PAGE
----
The Life’s Library Of Natalie Soysa
Natalie Soysa is a known face among almost everyone who has ever been around anything art-related. Whether it’s a photo exhibition, a metal concert, a gallery opening or even the odd poetry reading, you are surely to find her nestled in a corner. If you haven’t seen her, that’s probably because her face was covered with her camera as she tends to document everything. Don’t be fooled by her brilliant photography though; she is also a writer, producer, curator, creative consultant, vocalist and actress – the list could probably go on a bit more if we had space. After retiring from a 13-year career in advertising, she has been taking photographs for the past four years and has exhibited in Sri Lanka and in India.
Natalie, along with Sachini Perera, was awarded a grant to capture photography and audio based documentary for GROUNDVIEWS and that was published in PIX, Colombo Art Biennale, Bangalore and will be published in Munich later this year. Natalie also appeared in TEDx in Sri Lanka to share the stories of the numerous post-war artistes. Currently she’s the Head of Arts at British Council in Sri Lanka. Her spare time is spent pouring over Star Wars, learning about mythology, travelling to find adventures and being a mother to a son named after Luke Skywalker from Star Wars.
Photo credits: Malaka Mp
Q: One book you wish had been written?
A: The Secret Life Of William Shakespeare. And I would have loved to have written it myself in fact. You have to wonder how a man had such fine insight into the human condition spread throughout his entire canon and it’s always intrigued me as to how we know so little about his personal life.
Q: One book you wish had never been written?
A: That’s a debatable question. A few years ago I would have named most indoctrinated or dogmatic religious literature or anything that tries to force someone else’s propaganda down your throat. These days I am more of the opinion that anyone should be allowed to express themselves, whether it’s a book or a photograph or any other form of creative expression – it’s the best way to discover that you are not alone, that someone else feels what you have felt. Creative expression is the world’s best outlet for connectivity. It’s why we connect with the lyrics of a song, isn’t it?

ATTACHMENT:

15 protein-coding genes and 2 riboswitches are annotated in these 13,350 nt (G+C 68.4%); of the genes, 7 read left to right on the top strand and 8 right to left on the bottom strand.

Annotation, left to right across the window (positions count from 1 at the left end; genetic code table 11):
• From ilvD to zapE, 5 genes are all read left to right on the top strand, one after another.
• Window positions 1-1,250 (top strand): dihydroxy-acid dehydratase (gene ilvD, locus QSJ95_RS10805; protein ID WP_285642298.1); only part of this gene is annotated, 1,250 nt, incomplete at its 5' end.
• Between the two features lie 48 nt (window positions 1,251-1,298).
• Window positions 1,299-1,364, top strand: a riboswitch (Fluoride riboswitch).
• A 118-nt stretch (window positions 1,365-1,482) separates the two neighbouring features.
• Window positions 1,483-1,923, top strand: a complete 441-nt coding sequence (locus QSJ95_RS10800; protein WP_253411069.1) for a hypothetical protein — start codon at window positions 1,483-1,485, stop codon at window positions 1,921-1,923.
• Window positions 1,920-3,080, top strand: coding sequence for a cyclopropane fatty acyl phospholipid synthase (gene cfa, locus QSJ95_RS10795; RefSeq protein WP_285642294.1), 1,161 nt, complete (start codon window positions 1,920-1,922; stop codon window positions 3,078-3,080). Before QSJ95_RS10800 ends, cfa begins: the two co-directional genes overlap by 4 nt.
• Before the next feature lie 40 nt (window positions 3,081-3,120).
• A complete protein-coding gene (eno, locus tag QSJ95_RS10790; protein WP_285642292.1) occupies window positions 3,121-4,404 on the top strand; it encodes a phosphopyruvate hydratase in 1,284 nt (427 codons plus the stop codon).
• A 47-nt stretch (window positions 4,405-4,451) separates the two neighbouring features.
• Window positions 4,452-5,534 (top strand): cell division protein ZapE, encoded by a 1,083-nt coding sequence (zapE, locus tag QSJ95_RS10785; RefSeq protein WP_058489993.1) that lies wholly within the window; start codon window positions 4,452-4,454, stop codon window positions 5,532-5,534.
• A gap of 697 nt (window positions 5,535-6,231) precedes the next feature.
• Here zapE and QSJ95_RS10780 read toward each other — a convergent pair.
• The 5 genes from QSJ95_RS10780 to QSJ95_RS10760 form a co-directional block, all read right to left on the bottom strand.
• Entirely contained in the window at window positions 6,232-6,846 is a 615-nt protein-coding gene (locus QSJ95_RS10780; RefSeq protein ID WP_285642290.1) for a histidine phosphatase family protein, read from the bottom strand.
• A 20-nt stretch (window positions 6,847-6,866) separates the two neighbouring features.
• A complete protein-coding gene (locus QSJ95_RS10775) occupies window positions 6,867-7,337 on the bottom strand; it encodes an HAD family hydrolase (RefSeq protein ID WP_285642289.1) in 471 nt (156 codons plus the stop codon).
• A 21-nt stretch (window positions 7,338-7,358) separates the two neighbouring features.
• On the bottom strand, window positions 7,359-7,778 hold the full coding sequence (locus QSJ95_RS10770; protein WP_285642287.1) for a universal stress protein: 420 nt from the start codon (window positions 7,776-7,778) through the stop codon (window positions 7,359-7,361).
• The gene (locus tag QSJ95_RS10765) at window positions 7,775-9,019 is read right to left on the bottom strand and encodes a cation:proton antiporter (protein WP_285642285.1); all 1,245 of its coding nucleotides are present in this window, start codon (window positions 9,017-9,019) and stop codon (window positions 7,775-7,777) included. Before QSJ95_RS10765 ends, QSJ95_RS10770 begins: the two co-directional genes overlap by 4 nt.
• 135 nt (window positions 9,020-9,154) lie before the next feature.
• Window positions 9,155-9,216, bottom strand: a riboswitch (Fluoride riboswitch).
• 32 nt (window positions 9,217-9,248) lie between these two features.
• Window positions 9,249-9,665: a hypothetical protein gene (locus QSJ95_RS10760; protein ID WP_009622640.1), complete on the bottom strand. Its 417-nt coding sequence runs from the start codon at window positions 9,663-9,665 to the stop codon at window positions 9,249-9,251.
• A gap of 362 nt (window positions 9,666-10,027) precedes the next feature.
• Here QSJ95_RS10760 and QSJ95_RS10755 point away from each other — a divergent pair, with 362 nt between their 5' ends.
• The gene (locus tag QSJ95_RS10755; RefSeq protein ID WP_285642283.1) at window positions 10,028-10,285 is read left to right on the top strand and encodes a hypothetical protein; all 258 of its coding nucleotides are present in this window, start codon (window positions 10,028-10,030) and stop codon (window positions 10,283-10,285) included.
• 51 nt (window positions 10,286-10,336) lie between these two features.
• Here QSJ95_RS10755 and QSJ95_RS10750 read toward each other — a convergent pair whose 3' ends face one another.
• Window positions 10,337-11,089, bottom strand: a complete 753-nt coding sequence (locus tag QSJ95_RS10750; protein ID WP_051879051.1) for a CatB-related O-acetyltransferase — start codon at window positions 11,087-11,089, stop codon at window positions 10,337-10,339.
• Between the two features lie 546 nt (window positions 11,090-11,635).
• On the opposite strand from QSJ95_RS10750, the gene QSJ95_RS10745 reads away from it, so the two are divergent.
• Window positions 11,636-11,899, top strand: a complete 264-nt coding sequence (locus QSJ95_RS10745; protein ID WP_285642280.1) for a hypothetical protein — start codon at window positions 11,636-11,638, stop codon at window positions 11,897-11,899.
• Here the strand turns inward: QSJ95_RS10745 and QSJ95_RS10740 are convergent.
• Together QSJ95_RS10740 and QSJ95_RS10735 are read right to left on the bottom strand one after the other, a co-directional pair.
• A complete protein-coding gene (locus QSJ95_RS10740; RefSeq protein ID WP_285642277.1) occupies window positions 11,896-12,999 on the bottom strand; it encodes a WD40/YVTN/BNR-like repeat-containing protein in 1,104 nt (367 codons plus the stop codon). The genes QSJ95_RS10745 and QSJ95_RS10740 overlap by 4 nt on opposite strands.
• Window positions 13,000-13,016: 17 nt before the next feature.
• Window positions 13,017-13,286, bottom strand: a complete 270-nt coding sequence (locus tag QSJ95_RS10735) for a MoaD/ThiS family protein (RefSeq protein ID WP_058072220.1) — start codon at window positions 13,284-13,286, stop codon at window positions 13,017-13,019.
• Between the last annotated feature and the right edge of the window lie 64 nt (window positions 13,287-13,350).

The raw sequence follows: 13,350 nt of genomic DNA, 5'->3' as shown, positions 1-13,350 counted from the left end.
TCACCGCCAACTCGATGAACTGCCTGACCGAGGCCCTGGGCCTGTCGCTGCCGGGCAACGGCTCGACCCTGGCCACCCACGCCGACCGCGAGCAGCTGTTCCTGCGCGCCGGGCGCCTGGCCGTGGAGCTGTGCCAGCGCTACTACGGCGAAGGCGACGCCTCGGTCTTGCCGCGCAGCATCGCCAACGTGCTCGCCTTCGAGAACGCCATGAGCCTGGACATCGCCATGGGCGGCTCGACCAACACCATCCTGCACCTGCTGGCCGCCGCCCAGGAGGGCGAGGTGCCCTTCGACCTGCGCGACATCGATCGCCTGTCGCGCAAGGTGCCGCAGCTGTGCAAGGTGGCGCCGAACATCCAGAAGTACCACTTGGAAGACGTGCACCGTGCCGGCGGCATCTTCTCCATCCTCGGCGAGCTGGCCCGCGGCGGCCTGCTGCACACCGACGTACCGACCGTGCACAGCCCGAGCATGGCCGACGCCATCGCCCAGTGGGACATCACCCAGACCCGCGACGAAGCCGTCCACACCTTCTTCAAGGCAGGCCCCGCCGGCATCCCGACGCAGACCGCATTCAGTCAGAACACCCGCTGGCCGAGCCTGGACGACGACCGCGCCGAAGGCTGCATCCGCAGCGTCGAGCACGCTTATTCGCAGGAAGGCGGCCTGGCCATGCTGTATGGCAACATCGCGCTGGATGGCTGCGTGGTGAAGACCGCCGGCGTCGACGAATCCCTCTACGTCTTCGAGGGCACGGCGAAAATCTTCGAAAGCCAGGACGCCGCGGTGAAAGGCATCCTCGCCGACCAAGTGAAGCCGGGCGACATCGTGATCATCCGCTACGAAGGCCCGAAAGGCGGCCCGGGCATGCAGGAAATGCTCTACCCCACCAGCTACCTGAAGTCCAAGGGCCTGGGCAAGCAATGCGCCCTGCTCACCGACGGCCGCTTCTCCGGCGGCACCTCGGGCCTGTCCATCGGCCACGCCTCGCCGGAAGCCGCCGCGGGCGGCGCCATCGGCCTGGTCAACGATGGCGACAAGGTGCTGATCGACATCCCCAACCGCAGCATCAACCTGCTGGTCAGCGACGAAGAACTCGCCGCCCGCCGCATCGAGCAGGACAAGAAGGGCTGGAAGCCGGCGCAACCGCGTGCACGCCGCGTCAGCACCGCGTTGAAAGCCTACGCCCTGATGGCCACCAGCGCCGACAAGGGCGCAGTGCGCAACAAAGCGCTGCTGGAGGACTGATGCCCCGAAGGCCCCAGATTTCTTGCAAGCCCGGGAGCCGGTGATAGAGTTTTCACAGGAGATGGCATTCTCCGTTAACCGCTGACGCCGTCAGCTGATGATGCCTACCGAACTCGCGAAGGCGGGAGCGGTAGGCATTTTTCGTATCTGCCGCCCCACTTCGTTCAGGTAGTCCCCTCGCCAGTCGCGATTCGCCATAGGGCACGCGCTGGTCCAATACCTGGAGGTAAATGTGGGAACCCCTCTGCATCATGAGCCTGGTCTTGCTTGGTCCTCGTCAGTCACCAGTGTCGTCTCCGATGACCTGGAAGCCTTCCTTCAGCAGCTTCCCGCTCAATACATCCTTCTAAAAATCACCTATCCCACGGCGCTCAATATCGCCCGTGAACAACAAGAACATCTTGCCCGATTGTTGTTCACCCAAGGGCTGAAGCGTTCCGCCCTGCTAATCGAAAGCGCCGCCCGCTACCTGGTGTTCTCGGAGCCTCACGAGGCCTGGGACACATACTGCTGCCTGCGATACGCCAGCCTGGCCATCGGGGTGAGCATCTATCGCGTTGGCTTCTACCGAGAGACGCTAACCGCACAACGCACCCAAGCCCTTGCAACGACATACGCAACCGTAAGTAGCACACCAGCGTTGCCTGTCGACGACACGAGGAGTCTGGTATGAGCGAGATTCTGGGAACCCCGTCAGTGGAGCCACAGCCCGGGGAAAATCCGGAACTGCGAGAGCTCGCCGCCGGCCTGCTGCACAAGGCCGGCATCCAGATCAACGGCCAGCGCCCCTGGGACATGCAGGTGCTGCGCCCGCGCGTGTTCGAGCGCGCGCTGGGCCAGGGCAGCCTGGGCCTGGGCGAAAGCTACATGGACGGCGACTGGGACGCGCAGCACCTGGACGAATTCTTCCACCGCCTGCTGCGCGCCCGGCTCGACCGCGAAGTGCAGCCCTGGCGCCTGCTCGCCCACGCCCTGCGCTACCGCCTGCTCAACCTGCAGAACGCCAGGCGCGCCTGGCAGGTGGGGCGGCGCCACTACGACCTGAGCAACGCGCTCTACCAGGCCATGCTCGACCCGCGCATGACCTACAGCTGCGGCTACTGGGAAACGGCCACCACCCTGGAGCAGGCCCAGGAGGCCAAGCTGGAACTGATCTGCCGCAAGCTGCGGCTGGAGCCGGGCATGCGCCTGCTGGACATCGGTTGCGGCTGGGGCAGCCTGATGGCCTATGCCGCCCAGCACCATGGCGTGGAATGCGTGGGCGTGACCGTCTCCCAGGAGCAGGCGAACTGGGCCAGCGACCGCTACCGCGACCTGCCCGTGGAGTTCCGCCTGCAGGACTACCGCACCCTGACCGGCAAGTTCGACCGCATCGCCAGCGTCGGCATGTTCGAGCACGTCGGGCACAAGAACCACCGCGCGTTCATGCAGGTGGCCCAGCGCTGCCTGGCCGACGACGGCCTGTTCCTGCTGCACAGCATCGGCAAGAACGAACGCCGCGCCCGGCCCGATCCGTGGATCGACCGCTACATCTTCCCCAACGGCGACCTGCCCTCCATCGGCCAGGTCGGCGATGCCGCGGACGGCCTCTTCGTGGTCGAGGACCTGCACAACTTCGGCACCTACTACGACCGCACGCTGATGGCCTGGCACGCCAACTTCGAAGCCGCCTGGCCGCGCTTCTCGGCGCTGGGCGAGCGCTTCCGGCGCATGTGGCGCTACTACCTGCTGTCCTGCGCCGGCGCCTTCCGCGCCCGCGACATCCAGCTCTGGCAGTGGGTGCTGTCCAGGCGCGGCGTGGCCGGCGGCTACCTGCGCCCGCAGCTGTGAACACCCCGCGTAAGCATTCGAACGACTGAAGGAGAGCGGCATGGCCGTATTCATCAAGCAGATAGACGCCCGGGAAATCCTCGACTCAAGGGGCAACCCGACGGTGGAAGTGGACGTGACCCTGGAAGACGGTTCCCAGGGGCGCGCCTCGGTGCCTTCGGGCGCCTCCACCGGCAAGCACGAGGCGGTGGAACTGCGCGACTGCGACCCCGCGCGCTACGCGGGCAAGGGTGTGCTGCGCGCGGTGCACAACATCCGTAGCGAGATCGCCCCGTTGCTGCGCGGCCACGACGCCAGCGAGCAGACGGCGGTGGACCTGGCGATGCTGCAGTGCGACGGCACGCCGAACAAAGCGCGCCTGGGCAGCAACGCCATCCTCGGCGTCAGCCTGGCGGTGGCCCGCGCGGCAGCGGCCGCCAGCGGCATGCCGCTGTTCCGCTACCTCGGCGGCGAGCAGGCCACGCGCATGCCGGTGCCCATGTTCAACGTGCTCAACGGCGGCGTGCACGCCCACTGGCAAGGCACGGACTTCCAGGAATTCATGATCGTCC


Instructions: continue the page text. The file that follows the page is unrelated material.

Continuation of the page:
Q: Favourite book turned into a movie?
A: Lots of great books have turned into great movies. Lord of the Rings, Gone with the Wind, Schindler’s List, To Kill a Mockingbird, The English Patient, and so on. But I think the point is to appreciate each expression of a story in the medium it’s been created. Take Lord of the Rings for instance, the entire book never made it to the movie and I think that works well for it – Tom Bombadill’s character was entirely sliced out of the movie and while I think his character is important to the narrative of the book, the movie didn’t require it.
On another note, sometimes the movie gets made first; Arthur C. Clarke’s epic 2001: A Space Odyssey was first a screenplay written by both Clarke and Stanley Kubrick and was later published as a book and I don’t think anything was diminished in the process, simply because the film and the book are stand-alone pieces.
Q: The most surprising plot twist or ending?
A: This one is easy. I like narratives that blur the lines between good and evil; take the ending of the Harry Potter series for instance – Snape is the real hero of the story and not its title character. For me that’s a little like Darth Vader ending up at the real hero of the Star Wars series.
Q: Favourite title?
A: Two by the same author actually. The Hitchhiker’s Guide to the Galaxy and So Long & Thanks for All the Fish. I love Doug Adams, I love his humour and his ability to use science fiction to make us take a good look at ourselves make us question the things we take for granted. I think all good sci-fi writers use space as their platform to help mankind take a step out of their comfort zone and look within ourselves.